America’s First Swiss Banker

Jefferson wanted Gallatin to be his Secretary of the Treasury. When he gave Gallatin a recess appointment on May 14th, 1801, Jefferson is reputed to have said, “He is the only man in the United States who understands, through all the labyrinths Hamilton involved it, the precise state of the Treasury.”

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Napoleon Plays Madison

 Jefferson responded (to Napoleon’s Berlin Decree) with the Non-Importation Act of 1806, which banned imports of any goods from Britain. Besides being unenforceable, it caused the U.S. economy to contract. Still not done, Jefferson forced the Embargo Act of 1807 through Congress, and between the two pieces of legislation, the U.S. economy contracted by about 10%.

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Madison’s Inherited Foreign Policy and National Security Mess

In the U.K., many British political leaders resented the new, upstart nation. They saw the 1783 Treaty of Paris as a humiliation as well as a military defeat. These men resented the fact that the U.S. did not want to be part of the British Commonwealth, not to be confused with the modern Commonwealth of Nations. And, if pressed, they believed that Britain should have never let the U.S. become independent. On the floor of Parliament, some urged the British government to invade the U.S. and force it to again become a British colony.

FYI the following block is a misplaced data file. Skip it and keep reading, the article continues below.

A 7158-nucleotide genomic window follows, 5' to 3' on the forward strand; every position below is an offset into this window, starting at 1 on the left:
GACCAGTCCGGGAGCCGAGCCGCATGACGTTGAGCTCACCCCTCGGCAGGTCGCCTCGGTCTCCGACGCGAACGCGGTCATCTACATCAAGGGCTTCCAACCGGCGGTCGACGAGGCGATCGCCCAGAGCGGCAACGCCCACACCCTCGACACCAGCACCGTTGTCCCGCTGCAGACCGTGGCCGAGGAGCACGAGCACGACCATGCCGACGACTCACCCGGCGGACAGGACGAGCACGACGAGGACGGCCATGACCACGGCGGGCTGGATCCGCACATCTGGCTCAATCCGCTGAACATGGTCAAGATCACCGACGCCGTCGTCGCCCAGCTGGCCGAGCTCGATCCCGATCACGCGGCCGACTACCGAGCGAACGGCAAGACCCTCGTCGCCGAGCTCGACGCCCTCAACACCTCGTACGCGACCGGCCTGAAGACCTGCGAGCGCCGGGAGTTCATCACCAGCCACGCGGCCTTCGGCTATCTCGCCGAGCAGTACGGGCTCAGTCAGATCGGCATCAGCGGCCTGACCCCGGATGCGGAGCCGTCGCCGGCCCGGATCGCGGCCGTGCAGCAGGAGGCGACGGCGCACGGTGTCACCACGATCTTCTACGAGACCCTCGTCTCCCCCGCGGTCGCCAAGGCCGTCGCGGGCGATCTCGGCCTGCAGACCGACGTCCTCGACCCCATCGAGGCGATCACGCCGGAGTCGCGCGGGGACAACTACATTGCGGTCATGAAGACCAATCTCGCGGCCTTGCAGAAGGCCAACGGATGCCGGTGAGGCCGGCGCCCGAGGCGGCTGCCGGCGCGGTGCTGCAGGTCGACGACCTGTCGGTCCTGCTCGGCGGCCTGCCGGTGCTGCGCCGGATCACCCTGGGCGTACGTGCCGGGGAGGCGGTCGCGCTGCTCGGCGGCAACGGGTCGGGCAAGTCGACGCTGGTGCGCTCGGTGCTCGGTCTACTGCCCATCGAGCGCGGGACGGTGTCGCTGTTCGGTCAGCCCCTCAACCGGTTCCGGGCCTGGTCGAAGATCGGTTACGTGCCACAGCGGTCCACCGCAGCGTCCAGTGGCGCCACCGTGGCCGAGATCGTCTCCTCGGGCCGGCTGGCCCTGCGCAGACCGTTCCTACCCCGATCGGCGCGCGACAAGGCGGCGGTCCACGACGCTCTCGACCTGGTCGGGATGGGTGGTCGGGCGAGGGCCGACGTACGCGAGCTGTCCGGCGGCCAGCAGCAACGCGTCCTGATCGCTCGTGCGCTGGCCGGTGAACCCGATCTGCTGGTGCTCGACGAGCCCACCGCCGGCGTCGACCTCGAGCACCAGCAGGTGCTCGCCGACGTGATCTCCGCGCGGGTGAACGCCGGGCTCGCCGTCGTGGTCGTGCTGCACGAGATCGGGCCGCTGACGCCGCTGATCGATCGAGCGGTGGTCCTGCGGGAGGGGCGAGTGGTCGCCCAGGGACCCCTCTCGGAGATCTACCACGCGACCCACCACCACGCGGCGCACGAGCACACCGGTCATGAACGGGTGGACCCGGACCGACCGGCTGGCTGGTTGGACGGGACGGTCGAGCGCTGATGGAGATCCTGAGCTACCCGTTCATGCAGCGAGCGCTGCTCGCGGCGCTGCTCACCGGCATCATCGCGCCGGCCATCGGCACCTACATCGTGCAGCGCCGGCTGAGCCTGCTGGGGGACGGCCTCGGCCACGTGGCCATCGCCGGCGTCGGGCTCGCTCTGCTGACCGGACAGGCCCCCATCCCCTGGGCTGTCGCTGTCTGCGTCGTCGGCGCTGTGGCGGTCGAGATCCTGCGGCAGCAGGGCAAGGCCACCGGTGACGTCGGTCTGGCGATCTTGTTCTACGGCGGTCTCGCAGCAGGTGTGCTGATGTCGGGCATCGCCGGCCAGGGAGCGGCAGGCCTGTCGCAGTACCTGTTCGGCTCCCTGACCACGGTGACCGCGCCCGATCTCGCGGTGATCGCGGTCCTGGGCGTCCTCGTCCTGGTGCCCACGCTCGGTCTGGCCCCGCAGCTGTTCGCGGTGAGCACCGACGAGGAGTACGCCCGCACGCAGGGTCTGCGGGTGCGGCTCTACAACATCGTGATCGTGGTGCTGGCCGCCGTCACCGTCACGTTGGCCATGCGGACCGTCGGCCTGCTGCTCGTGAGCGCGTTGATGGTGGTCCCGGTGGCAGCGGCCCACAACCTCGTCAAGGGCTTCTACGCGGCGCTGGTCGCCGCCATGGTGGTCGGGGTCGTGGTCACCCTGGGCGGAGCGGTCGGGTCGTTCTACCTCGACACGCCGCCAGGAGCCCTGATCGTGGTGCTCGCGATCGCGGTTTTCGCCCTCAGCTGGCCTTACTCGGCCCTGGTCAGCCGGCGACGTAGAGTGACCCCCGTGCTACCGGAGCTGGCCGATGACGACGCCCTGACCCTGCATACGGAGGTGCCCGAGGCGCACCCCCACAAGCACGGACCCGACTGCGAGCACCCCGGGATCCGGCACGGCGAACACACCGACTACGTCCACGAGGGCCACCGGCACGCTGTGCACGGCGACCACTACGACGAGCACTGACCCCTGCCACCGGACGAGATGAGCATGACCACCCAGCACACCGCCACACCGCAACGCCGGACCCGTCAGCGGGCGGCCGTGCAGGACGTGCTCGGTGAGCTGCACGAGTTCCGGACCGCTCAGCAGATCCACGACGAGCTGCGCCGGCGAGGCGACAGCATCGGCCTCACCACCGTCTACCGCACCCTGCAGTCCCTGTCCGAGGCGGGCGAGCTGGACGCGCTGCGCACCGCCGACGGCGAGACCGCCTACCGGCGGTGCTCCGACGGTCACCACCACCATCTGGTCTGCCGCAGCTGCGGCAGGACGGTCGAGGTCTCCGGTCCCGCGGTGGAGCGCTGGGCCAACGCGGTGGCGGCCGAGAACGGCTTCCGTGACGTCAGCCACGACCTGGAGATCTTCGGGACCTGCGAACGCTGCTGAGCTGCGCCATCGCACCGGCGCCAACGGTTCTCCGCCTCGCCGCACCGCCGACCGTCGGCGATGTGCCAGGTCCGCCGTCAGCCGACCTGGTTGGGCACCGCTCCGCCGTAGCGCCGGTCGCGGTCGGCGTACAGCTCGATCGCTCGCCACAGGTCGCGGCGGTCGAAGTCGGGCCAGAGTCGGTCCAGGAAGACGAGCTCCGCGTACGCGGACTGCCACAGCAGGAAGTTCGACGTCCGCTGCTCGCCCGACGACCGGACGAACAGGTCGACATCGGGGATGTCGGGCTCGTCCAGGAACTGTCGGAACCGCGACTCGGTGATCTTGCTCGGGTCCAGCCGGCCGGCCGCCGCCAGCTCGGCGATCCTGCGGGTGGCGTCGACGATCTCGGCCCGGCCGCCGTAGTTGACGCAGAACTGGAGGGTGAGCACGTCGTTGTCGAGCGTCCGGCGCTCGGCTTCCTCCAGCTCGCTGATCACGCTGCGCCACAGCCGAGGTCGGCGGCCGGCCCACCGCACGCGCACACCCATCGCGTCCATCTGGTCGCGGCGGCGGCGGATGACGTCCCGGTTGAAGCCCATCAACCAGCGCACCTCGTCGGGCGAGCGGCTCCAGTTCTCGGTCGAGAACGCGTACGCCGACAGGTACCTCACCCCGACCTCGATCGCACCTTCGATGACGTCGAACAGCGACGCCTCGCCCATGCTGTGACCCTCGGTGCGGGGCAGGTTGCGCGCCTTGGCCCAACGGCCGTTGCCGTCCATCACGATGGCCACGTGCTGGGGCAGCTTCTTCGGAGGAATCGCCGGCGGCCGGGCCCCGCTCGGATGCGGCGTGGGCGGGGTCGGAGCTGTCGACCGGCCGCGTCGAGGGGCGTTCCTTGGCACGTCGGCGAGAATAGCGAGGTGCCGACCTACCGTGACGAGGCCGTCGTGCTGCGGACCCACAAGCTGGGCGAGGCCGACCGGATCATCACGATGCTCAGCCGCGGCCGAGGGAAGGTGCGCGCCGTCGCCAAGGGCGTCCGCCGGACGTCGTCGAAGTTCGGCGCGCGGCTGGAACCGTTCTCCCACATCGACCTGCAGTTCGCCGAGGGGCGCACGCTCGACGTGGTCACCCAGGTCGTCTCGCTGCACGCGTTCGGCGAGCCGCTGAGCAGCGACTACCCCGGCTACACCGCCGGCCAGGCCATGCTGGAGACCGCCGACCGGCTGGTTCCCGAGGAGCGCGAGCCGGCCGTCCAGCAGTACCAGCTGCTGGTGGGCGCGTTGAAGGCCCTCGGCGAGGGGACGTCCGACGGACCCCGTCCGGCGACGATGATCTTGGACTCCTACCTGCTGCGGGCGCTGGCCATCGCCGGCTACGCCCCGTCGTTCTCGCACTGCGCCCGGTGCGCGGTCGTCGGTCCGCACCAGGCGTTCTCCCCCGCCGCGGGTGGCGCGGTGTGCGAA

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The Uneforceable Logan Act of 1799

The French leaders of the new French Republic listened politely but understood the American Constitution well. Jefferson had used it as a basis of the documents he helped the Marquis de Lafayette propose first to King Louis XVI and then later to the leaders of the French Revolution. Logan’s effort came to naught.

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The First Amendment Has Limits

The words in the Constitution have been open to interpretation, and the ultimate and final arbiter of any law or policy is the Supreme Court. Over the 235 years, the Supreme Court has placed very clear limits on what is and what is not “free speech, freedom of expression, and freedom to assemble.”

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Rejection of the First Recess Appointment

In Article II, Section 2, Clause 3, the Constitution gives the President the power to appoint those allowed in Clause 2 without Senate approval if it is not in session. These are recess appointments, and the appointed individual must be approved by the Senate when it convenes.

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Demilitarizing the U.S./Canadian Border

In 1817, Canada was not an independent country so any decisions about the colony’s borders had to be made in England. In a series of letters exchanged by the U.S. Secretary of State Richard Rush and the British Ambassador to the U.S., Sir Charles Bagot, in April 1817, the two men worked out an agreement that was submitted to both country’s legislatures.

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Jim Blythe Veteran’s Impact Show

Marc and Jim talk about what it means to be a veteran. Marc and Jim tell a few stories from their Navy careers. Watch here: https://www.youtube.com/live/AeuL0Ihp2SU?si=N9NzwRSZvDzv7L4Q

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Frocking

In the Continental Navy and the early years of the U.S. Navy, midshipmen wore a blue coat that came down to their hips over a white vest. Lieutenants and above wore frock coats that came down the back of their thighs. When a midshipman made lieutenant, he changed coats. Hence, one could say he was “frocked.”

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